Quick Shifts: Best UFA, trade options for Maple Leafs’ defence corps

Tony McKegney spoke about his experience being one of the few black players in the NHL and how the league has progressed since his playing days.

A quick mix of the things we gleaned from the week of hockey, serious and less so, and rolling four lines deep. We weren’t feeling well, so we got a Zamboni driver to write this week’s column… and it’s still a winner.

1. As the NHL’s trade deadline came and passed without Kyle Dubas seriously improving his long-term defensive depth (the pickup of Calle Rosen acknowledged), the Toronto Maple Leafs general manager said it would be a need he’d address later, sometime around the draft.

Fair enough.

The 2019-20 iteration of the Leafs doesn’t deserve help in the form of a sure-shot, top-four defender, and it’s safe to assume prices for those players were sky high.

So, let’s look at what might be available for Dubas this spring, because he can’t realistically tread into 2020-21 with a right side of Justin Holl, Timothy Liljegren and (scrolls down… and farther down) Joseph Duszak on the blue line, right?

If you, like me, assume impending free agents Tyson Barrie and Cody Ceci will seek better fits and more money elsewhere, let’s peek at the options Dubas will have on the open market this summer.

The undisputed No. 1 is Alex Pietrangelo of the St. Louis Blues. Both Petro and his GM, Doug Armstrong, want to work something out, but one side is going to have to bend on money at some point.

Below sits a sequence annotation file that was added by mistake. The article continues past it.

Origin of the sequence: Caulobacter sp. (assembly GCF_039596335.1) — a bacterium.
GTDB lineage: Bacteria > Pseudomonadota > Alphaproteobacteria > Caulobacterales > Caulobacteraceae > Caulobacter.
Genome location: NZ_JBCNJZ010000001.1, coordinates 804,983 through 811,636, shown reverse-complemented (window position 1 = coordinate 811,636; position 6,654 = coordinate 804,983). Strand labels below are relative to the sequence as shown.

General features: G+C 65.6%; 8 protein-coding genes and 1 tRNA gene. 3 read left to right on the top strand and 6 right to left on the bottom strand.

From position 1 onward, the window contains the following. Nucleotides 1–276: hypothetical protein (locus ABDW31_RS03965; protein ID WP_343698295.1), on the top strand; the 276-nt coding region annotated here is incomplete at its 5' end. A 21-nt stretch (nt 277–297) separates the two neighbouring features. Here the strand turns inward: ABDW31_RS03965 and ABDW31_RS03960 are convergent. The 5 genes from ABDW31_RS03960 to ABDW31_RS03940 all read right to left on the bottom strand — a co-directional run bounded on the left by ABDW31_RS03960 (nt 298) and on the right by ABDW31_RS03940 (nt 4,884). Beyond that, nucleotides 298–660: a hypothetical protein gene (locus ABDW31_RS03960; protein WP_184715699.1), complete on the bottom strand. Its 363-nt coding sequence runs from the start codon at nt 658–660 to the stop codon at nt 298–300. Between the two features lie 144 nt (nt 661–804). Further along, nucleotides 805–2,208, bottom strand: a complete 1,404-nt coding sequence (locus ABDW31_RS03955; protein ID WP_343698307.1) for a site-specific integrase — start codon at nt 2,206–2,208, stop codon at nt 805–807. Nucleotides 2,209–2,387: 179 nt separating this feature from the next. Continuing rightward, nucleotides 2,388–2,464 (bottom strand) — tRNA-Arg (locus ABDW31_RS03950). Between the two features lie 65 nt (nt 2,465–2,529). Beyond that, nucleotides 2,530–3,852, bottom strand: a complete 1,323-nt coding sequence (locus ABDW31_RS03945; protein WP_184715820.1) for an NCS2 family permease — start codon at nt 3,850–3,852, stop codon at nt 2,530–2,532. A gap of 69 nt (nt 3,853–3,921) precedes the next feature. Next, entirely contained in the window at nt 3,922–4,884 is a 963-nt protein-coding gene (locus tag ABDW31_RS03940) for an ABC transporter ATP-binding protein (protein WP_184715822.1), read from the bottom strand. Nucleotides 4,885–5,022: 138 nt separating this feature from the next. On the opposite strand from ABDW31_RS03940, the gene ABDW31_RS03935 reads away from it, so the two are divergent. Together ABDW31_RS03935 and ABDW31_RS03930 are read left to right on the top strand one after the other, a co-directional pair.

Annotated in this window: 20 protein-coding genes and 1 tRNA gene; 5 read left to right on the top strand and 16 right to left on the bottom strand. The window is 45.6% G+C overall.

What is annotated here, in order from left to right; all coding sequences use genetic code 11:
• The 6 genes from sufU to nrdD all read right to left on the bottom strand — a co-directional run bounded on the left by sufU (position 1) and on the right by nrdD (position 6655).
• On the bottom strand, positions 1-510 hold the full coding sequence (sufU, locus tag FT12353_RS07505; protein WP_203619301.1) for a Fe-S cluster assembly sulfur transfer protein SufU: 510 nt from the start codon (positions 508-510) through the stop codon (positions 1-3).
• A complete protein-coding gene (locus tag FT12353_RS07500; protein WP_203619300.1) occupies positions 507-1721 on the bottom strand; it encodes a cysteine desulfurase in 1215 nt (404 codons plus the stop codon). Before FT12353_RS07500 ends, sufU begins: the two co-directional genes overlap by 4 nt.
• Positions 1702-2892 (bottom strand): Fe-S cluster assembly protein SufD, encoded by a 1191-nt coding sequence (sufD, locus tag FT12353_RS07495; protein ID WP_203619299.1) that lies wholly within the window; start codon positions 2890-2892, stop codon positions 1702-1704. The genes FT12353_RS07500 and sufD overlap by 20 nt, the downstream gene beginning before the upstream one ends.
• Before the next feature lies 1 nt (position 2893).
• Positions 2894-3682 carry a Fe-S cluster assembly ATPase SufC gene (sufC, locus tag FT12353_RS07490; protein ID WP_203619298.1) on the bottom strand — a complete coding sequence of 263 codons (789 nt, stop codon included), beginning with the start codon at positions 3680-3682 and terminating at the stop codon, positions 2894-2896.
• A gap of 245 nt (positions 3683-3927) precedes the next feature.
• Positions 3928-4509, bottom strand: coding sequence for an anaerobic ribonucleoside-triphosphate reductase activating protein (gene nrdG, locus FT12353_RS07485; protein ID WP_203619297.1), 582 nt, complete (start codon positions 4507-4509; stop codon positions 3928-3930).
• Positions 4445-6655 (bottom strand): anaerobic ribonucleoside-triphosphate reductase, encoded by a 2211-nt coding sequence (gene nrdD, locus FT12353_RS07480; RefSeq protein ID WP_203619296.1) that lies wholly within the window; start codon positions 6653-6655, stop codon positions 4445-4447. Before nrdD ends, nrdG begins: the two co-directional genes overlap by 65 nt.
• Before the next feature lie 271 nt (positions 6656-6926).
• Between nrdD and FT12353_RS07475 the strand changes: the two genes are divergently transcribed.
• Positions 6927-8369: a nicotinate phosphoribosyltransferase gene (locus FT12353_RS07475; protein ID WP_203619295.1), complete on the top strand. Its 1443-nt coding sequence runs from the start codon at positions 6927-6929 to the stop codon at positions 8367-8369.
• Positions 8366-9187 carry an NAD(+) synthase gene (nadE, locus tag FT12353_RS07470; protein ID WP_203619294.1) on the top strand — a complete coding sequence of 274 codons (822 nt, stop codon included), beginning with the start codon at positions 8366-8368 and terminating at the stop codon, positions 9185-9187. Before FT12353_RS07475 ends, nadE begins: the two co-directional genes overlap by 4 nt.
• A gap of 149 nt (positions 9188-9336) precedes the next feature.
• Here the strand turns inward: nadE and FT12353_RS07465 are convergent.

“He is a 30-year-old pro. He’s the captain of our franchise. He’s someone I have the utmost respect for. Our goal is to try to get him signed,” Armstrong told reporters this week. “Our focus is to see if we can get him signed.”

After that, the unrestricted free agent market for right shots who’ve played top-four roles this season gets thin fast. Sami Vatanen, Travis Hamonic, Mike Green, Dylan DeMelo, Justin Schultz, Chris Tanev and Kevin Shattenkirk represent the second tier.

The Leafs have expressed interest in Hamonic and Tanev, a Toronto native, in the past. Count them as sturdy candidates. (We’re very skeptical about the Dustin Byfuglien idea.)

But the lack of standout options, combined with Toronto’s cap crunch at the forward position, will further fuel the notion that Dubas should pursue a trade for an under-30 defenceman who curves his stick the right way.

Matt Dumba, Josh Mason, Troy Stetcher, Brandon Montour and Rasmus Ristolainen are some familiar names you should hear kicked back into the rumour mill come June.

Absolutely, the focus is on the present. Sweeping the state of Florida with the 2018 Calder Cup D-corps has been a welcome relief. But if you really think Dubas is going to bet next season on a bunch of green bananas, think again.

2. When news surfaced of Jake Muzzin’s broken hand and the realization hit that the Maple Leafs must now battle their way to the playoffs without their best pure defender (Muzzin), their best offensive defenceman (Morgan Rielly) and their most experienced right-shot defenceman (Cody Ceci), Dubas tweeted out a link to the following parable, The Story of the Chinese Farmer, in Zen response:

The message — “maybe” this is a bad thing but “maybe” not — is very much in keeping with what Dubas said earlier in the week about the David Ayres debacle / triumph.